Cooperative Organisation

Introduction to Cooperative Organizations in Nepal


Cooperative organizations play a pivotal role in the economic development of many countries around the world, including Nepal. These organizations are built on the principles of cooperation, self-help, and mutual assistance. In Nepal, cooperative organizations have a long history and have been instrumental in addressing various economic and social challenges. This article provides an overview of cooperative organizations in Nepal, their features, common forms, registration and renewal procedures, and their significant role in the economic development of the country.

Features of Cooperative Organizations

Cooperative organizations are distinct entities with unique features that set them apart from other types of business structures. In Nepal, these features are closely aligned with international cooperative principles and are regulated by the Cooperative Act, 2017. Here are some key features of cooperative organizations in Nepal:

  1. Voluntary and Open Membership: Cooperative organizations are open to all individuals who share a common need or interest and are willing to contribute to the cooperative’s objectives. Membership is voluntary, and there are no discriminatory criteria for entry.

  2. Democratic Control: Cooperatives in Nepal operate on democratic principles, with members having equal voting rights. Important decisions are made collectively, and leadership positions are typically elected by members.

  3. Economic Participation: Members of cooperative organizations actively participate in the business and share in the benefits and risks. They contribute to the capital and resources of the cooperative and are entitled to a fair share of the profits.

  4. Autonomy and Independence: Cooperative organizations are autonomous and self-governing entities. They make decisions independently of external influences, and members have the power to control their organization’s affairs.

  5. Education and Training: Cooperatives in Nepal emphasize the education and training of their members and employees to ensure their active participation and understanding of the cooperative’s objectives and operations.

  6. Cooperation Among Cooperatives: Cooperative organizations often collaborate with other cooperatives, following the principle of mutual cooperation. This can involve joint ventures, resource sharing, or collective advocacy.

  7. Concern for the Community: Cooperative organizations have a broader social mission beyond profit-making. They are committed to the sustainable development of their communities and contribute to social and economic well-being.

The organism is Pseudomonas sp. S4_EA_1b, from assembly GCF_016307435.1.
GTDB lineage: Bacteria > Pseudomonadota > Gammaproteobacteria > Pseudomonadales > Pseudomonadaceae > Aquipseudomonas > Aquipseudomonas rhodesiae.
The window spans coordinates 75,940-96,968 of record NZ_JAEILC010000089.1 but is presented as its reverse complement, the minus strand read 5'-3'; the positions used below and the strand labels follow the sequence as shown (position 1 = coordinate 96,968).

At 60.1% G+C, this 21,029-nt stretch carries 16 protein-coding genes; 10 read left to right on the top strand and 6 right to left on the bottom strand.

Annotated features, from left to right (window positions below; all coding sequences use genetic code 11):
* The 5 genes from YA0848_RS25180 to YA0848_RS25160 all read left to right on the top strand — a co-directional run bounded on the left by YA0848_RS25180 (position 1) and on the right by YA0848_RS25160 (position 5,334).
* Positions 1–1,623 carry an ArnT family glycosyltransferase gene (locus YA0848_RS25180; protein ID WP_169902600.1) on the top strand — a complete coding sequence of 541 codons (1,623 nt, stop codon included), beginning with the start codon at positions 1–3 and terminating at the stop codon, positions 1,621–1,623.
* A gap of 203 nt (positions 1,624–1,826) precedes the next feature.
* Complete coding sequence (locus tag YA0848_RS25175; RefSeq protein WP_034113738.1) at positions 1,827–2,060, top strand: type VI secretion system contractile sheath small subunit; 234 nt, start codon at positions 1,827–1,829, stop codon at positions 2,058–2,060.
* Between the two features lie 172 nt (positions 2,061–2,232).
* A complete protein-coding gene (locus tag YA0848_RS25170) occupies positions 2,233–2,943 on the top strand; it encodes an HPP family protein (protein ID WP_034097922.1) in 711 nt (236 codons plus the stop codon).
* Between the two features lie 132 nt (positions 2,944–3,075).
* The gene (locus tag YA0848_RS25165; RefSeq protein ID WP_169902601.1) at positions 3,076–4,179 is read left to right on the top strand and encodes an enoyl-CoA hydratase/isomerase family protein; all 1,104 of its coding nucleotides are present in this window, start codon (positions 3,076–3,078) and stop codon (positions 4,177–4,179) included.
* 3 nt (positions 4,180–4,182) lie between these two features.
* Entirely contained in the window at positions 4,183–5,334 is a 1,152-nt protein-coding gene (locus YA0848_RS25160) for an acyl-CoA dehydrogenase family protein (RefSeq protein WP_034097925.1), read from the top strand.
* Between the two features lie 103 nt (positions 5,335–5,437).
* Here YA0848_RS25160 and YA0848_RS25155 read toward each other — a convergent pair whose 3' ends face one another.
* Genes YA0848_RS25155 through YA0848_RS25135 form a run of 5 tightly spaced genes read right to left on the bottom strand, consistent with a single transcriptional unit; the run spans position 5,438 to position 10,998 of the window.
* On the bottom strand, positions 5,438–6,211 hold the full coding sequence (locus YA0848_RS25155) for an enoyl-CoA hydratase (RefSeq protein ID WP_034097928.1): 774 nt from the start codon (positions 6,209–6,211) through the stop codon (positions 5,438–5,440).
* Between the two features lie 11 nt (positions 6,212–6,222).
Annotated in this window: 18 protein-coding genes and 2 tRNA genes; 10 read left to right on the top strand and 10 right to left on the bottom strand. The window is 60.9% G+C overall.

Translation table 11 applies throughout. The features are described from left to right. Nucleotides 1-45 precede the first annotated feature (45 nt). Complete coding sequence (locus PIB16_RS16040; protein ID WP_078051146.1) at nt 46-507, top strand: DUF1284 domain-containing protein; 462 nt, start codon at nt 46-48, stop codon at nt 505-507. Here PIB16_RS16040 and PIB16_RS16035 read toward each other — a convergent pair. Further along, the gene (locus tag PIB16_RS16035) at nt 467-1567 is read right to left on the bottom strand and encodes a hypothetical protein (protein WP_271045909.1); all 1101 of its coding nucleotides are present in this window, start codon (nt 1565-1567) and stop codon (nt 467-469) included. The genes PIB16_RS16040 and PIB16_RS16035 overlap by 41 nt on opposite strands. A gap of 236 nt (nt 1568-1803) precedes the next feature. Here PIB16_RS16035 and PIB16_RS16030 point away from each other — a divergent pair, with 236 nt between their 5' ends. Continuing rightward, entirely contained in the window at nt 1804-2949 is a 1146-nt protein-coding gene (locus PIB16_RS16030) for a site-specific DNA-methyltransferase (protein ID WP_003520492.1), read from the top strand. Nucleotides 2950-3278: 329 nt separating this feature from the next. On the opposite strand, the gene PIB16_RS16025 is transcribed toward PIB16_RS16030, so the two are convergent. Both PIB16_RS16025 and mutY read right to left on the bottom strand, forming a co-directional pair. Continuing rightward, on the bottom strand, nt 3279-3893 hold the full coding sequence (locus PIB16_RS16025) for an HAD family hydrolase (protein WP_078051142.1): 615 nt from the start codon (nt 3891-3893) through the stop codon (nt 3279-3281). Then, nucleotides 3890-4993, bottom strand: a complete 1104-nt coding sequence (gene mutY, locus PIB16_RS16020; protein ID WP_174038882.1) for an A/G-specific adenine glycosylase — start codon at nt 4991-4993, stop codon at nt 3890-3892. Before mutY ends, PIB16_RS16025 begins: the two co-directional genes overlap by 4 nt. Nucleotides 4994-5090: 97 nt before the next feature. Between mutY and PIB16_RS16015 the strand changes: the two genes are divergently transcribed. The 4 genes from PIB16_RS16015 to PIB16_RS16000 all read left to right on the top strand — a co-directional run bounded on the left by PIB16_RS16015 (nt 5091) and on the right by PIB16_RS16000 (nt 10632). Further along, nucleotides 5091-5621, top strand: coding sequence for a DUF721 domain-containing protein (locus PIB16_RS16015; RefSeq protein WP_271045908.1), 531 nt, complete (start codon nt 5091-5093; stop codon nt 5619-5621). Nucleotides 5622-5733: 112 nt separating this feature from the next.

Common Forms of Cooperative Organizations

Cooperative organizations in Nepal can take various forms, depending on their specific objectives and functions. Some of the common forms of cooperative organizations in Nepal include:

  1. Agricultural Cooperatives: These cooperatives are formed by farmers and agricultural producers to collectively manage and market their agricultural products. They help farmers access resources, technology, and markets while improving their bargaining power.

  2. Savings and Credit Cooperatives (SACCOS): SACCOS are financial cooperatives that provide savings and credit facilities to their members. They promote financial inclusion and offer affordable financial services to individuals and small businesses.

  3. Consumer Cooperatives: Consumer cooperatives are formed by consumers who wish to collectively purchase goods and services at lower prices or with better terms. These cooperatives often operate retail stores or purchase goods in bulk to distribute to their members.

  4. Housing Cooperatives: Housing cooperatives help members access affordable housing by pooling resources to purchase land and construct residential buildings. Members have a stake in the cooperative’s assets and enjoy the benefits of collective ownership.

  5. Worker Cooperatives: In worker cooperatives, employees collectively own and manage the business. This model ensures that workers have a say in the decision-making process and share in the profits generated by the enterprise.

  6. Marketing Cooperatives: Marketing cooperatives help small-scale producers access larger markets by aggregating their products and collectively negotiating better prices and terms with buyers.

Procedure of Registration and Renewal of Cooperatives in Nepal

Provision for Registration: The Cooperative Act of 2017 provides the legal framework and provisions for the registration of cooperative organizations in Nepal. This act outlines the rights, responsibilities, and regulations that govern cooperatives in the country.

  1. Formation of a Promoter Group: The first step in establishing a cooperative organization is the formation of a promoter group. This group should consist of at least 25 individuals who share a common need or interest and are willing to become members of the cooperative.